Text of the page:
General physical description: 9-3/4x7-3/4

Silliman, Benjamin, 1779-1864.
Letter to W. W. Boardman, Washington;
Feb. 7, 18429-3/4x7-3/4

New Haven, A.L.S. 1p.and add., end. Thanks for Mrs. Tayloe's note and encloses reply. Notifies him of his address for the next two months.

General physical description: 9-3/4x7-3/4

Silliman, Benjamin, 1779-1864.
Letter to H[einrich] G[eorg] Bronn, Heidelberg
July 25, 184511-1/8x9-1/8box Oversize Vault
LH-MV-C

New Haven, Conn., A.L.S. 3-1/2p. Answers Bronn's letter of March 24. Silliman discusses and comments on scientists in America whom Bronn should know for the work he is undertaking. Concerns Geology. Mentions Journal of condt. on

General physical description: 11-1/8x9-1/8

Silliman, Benjamin, 1816-1885.
Letter to Captain Charles Wilkes
December 20, 18459-3/4x7-3/4

Yale College Lab., A.L.S. 2p. Wants sample of spring water for study. Dr. C.T.Jackson's analysis of sea water has been published? On same sheet is broadside: American Journal of Science and Arts

General physical description: 9-3/4x7-3/4

Dana, James Dwight, 1813-1895. Silliman, Benjamin, 1816-1885. Silliman, Benjamin, 1779-1864.
Prospectus of the second series of the American journal of science and arts
184519.5 cm x 24.5 cm

Originally enclosed in a letter written from Benjamin Silliman, Jr. to Charles Wilkes on December 20, 1845.

Other Descriptive Information: Goodman 106

Access digital object:
http://diglib.amphilsoc.org/islandora/object/text%3A990

Silliman, Benjamin, 1779-1864.
Letter to J[ohn] S. Richards, Reading;
21 February, 18469 3/4 x 7 3/4

Baltimore, A.L.S. 1p.add. Arrangements for Silliman's lecture in Reading, PA, on "influence of science & the arts upon the moral intellectual and physical condition of man..." Would prize samples of coal plants and titanic. Mentions Elihu Chauncey.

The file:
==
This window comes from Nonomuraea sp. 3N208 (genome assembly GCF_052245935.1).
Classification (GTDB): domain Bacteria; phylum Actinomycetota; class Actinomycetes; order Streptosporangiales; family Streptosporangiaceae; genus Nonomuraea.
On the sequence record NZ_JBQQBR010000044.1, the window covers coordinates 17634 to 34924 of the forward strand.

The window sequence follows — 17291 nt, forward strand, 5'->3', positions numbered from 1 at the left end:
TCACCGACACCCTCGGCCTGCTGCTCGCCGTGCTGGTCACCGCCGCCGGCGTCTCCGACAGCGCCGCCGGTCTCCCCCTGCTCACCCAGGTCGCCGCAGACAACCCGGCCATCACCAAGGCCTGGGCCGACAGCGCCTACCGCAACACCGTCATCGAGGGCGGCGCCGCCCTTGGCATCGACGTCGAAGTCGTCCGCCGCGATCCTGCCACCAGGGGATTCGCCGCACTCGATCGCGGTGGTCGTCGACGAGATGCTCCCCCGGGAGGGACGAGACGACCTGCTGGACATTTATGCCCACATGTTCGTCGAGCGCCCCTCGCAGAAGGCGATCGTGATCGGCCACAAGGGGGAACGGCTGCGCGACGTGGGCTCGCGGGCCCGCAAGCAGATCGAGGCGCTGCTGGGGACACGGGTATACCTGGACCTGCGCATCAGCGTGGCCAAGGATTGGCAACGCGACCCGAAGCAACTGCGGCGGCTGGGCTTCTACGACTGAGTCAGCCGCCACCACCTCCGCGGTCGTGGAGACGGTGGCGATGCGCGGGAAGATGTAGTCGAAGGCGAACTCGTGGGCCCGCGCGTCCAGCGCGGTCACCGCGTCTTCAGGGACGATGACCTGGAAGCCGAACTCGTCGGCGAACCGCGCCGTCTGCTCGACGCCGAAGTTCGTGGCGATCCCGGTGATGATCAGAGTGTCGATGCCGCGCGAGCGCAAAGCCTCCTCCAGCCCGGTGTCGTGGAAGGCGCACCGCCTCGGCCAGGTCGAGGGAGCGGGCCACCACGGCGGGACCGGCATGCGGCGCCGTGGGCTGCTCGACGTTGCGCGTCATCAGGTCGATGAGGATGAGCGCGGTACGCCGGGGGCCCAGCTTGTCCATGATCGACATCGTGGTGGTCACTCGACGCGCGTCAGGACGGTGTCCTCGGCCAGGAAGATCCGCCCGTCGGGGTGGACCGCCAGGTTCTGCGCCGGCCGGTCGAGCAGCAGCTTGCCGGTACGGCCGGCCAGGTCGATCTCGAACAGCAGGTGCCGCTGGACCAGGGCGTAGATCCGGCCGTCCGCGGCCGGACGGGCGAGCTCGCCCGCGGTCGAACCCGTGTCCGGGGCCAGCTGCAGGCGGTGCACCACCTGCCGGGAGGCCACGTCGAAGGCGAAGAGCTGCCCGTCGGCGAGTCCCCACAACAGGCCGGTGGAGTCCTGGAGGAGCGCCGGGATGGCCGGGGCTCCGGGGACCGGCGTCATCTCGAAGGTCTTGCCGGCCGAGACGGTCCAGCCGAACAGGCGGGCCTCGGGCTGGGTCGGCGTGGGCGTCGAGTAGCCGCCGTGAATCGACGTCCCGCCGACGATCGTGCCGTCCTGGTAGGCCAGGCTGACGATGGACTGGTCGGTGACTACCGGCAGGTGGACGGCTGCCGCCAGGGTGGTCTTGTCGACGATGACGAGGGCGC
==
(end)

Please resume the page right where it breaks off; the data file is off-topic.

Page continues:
General physical description: 9 3/4 x 7 3/4

Silliman, Benjamin, 1779-1864.
Letter to J[ohn] S. Richards, Reading;
27 February, 18469 3/4 x 7 3/4

Baltimore, A.L.S. 1p.add. Details of Silliman's forthcoming trip to Reading, PA, to visit mines and deliver lecture.

General physical description: 9 3/4 x 7 3/4

Silliman, Benjamin, 1779-1864.
Letter to John S. Richards, Reading;
14 July, 18479 3/4 x 8

New Haven, A.L.S. 2p. add. Declines invitation to give lecture in Reading, PA; will leave oral instruction of public to younger man. Discusses recent visit to young lady known to Richards and now residing in New Haven.

General physical description: 9 3/4 x 8

Silliman, Benjamin, 1779-1864.
Letter to [British Association];
June 19, 18557-1/8x5-6/8

A.L.S. 1p. Thanks for publications. Mentions B. Silliman Jr., James Dance & P. Hubbard?

General physical description: 7-1/8x5-6/8

Silliman, Benjamin, 1779-1864.
Letter to Andrew Orr;
Sept. 12, 18558-1/2x6-1/2

Glasgow, A.L.S. 1-1/3p. Unable to attend British Assoc. Meeting in Glasgow. Nostalgic comments on Scotland, where he received his "most important rudiments of Science."

General physical description: 8-1/2x6-1/2

Silliman, Benjamin, 1779-1864.
Letter to Mrs. Elizabeth Taylor;
March 4, 185910x8

New Haven, Conn., A.L.S. 4p. Concerning his friendship and relation with Richard Taylor. Concerning his children and grand children, especially B.Silliman, Jr. and James D. Dana.

General physical description: 10x8

Silliman, Benjamin, 1779-1864.
Letter to ----;
Dec. 23, 18596-1/4x4

A.L.S. 1p. Asks for balance sheet of the American Mutual Life Insurance company from parcel which contained Humboldt item.

General physical description: 6-1/4x4